Malone was born in 1917 in Sioux City, Iowa. Brought up at his parents homestead ranch in South Dakota, his schooling was interrupted in the 1930s by the need to help out on the ranch due to the drought and economic problems of the time.

He finally completed his high school studies in 1936 and attended college at the South Dakota School of Mines and Technology in Rapid City, SD.

Awarded a graduate scholarship at MIT in 1940, Malone was soon selected to train Naval and Air Force officers in a special program of weather forecasting for military operations. Ultimately, he served as a special consultant to the 19th Weather Squadron at Payne Field in Cairo, Egypt, where he was charged with developing weather forecasts for an alternate route (the Red Ball Express) to military operations in the Pacific Theater. At the end of World War II, he returned to MIT and completed his doctoral studies in 1946.

As an Assistant Professor at MIT, he took a leave between 1949 and 1951 to edit the 1300 page Compendium of Meteorology, a report that set the stage for meteorological research in the second half of the 20th century. That, in turn, led to his appointment to a National Academy of Sciences’ Committee on Meteorology charged with framing national initiatives in meteorological research and education.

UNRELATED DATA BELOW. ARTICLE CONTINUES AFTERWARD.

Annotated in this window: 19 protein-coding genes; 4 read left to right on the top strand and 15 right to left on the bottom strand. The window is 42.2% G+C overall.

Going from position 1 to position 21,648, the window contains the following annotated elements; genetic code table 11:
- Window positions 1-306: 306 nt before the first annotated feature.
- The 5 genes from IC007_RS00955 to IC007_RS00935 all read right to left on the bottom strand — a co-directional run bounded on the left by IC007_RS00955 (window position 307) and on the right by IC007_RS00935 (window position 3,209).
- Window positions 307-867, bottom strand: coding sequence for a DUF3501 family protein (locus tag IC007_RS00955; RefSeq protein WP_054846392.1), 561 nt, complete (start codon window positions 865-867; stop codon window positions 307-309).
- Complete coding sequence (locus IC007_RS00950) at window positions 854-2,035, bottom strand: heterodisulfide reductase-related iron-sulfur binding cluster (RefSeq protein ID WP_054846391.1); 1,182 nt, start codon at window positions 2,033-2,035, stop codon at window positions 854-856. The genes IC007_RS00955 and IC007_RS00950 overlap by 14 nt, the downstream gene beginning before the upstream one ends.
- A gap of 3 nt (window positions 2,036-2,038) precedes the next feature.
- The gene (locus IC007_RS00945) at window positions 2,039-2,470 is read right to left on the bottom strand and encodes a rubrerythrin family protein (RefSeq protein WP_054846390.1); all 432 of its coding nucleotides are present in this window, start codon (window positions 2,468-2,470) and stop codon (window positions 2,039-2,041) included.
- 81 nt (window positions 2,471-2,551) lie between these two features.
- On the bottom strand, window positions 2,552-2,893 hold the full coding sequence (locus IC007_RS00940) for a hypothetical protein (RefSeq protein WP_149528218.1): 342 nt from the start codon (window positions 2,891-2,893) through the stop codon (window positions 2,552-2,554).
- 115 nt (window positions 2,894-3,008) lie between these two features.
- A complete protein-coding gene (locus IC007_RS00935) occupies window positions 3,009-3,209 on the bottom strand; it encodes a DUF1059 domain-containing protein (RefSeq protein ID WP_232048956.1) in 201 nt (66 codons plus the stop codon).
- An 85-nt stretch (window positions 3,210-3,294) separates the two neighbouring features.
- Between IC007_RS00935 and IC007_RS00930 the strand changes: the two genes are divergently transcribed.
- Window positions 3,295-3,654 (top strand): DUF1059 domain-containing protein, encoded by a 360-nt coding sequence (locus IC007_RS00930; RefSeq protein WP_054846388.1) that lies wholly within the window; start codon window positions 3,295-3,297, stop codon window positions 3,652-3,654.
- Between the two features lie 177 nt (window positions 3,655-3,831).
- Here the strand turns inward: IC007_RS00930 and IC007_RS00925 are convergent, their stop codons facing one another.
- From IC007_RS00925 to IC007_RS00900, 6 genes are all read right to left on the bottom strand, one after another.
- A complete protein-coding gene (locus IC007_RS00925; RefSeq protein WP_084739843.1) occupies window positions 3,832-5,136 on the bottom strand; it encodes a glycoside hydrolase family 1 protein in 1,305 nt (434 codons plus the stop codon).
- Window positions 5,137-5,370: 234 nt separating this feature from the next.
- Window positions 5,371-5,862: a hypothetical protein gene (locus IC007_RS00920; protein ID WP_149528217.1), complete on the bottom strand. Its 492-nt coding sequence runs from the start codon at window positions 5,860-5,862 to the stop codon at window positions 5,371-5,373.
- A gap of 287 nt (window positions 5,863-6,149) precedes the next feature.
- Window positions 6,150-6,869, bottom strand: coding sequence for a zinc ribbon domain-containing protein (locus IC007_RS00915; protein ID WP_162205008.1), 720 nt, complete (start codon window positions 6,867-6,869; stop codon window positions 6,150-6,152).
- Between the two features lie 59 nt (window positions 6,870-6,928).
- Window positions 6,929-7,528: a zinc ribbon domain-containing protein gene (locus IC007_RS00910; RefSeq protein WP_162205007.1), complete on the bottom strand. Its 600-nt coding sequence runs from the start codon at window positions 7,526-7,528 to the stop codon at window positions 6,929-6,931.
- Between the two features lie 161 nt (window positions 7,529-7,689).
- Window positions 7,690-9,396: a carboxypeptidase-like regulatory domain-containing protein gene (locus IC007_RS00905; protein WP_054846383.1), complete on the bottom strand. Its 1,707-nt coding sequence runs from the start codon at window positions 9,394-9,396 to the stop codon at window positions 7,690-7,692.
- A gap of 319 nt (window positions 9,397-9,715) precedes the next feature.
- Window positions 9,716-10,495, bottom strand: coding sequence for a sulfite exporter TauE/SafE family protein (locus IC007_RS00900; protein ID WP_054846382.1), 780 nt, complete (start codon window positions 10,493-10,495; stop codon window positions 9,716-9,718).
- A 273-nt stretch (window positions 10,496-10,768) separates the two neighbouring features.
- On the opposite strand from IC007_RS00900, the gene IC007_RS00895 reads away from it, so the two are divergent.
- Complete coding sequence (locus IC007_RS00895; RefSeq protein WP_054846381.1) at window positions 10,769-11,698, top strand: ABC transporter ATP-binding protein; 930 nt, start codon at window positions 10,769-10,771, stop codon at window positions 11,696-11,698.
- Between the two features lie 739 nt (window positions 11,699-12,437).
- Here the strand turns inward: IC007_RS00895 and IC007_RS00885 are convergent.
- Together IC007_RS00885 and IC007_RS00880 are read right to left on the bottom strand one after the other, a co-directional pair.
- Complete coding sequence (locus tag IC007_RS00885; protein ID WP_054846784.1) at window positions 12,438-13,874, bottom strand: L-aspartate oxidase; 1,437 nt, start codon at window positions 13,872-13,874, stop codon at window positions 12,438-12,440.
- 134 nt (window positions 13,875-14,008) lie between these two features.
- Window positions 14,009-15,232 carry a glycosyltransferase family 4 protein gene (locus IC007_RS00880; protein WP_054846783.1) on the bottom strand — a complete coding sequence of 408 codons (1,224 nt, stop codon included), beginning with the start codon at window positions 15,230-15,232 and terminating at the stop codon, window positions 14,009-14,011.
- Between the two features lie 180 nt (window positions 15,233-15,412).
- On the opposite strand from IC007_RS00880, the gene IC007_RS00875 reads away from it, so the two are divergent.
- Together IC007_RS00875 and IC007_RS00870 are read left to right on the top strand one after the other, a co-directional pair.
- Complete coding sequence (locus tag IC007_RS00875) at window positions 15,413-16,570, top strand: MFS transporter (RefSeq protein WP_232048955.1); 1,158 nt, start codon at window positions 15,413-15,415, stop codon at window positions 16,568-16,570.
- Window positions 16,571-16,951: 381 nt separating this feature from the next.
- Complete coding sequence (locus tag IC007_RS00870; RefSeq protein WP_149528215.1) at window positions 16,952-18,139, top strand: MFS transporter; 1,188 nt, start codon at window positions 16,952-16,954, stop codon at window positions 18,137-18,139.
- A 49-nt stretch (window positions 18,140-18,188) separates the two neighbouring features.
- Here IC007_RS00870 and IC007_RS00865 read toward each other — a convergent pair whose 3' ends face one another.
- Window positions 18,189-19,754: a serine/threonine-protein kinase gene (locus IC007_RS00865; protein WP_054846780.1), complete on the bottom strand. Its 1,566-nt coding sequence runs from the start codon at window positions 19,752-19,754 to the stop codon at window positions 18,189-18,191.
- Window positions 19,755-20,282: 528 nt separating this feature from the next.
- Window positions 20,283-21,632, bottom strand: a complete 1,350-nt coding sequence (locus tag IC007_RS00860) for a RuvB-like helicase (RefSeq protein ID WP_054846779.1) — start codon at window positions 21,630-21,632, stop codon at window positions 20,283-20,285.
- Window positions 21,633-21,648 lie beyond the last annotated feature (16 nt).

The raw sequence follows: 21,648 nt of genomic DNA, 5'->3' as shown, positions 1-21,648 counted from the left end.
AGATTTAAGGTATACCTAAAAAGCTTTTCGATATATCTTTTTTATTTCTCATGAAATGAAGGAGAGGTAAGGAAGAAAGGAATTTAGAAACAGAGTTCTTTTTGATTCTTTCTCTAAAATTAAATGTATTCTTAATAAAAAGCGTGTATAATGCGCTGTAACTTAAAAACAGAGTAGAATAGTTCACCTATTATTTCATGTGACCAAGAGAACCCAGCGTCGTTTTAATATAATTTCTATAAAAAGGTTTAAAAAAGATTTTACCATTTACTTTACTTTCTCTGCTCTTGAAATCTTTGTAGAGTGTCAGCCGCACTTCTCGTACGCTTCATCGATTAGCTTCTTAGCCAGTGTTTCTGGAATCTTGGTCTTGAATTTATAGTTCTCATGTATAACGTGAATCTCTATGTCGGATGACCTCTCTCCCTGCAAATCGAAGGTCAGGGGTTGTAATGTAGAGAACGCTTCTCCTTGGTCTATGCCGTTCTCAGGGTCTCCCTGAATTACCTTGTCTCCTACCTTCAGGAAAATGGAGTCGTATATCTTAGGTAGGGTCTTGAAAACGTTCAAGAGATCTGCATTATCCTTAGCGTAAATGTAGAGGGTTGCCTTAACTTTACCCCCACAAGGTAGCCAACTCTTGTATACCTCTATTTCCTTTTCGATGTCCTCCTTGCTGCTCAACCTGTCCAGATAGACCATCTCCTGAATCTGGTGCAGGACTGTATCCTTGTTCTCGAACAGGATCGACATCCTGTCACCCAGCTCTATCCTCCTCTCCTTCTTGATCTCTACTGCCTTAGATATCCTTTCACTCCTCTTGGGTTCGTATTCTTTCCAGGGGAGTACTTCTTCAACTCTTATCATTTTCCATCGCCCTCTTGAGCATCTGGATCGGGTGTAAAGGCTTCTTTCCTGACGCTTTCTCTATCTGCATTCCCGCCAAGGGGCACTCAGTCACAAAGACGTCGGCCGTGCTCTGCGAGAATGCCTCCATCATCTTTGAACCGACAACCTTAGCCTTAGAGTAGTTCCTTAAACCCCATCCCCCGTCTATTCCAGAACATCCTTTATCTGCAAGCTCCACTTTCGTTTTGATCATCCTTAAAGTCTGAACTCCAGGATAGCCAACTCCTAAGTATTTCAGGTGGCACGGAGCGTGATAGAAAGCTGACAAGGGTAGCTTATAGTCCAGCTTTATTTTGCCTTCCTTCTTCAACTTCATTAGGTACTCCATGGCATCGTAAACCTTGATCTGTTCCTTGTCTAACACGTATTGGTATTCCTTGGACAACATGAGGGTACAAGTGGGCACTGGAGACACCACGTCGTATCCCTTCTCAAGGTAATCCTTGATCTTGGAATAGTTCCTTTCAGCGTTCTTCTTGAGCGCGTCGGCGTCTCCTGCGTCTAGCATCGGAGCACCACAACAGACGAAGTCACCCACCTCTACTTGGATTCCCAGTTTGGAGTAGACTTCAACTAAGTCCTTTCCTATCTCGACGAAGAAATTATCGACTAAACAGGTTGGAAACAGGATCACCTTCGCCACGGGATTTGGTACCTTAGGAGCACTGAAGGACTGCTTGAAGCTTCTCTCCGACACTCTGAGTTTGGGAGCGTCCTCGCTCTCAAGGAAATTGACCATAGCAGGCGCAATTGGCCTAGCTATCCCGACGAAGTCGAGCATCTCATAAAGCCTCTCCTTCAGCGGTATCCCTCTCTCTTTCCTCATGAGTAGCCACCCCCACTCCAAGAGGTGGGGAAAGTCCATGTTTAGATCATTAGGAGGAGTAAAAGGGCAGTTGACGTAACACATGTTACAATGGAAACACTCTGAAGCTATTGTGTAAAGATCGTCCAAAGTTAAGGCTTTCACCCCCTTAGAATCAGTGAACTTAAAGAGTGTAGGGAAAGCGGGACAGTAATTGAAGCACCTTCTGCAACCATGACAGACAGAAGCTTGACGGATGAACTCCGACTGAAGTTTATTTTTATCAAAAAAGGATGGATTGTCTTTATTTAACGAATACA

Invited by a group of universities to prepare plans for what turned out to be the National Center for Atmospheric Research (NCAR) in Boulder, CO, Malone convened a series of planning conferences that produced the famous “Blue Book” – an agenda for NCAR. He later joined NCAR’s Board of Trustees, subsequently serving as its chair.

He left a tenured faculty appointment at MIT in 1955 to join The Travelers Insurance Companies where he went on to become Senior Vice President and Director of Research. He returned to academia in 1970 as Professor of Physics and Dean of the Graduate School at the University of Connecticut.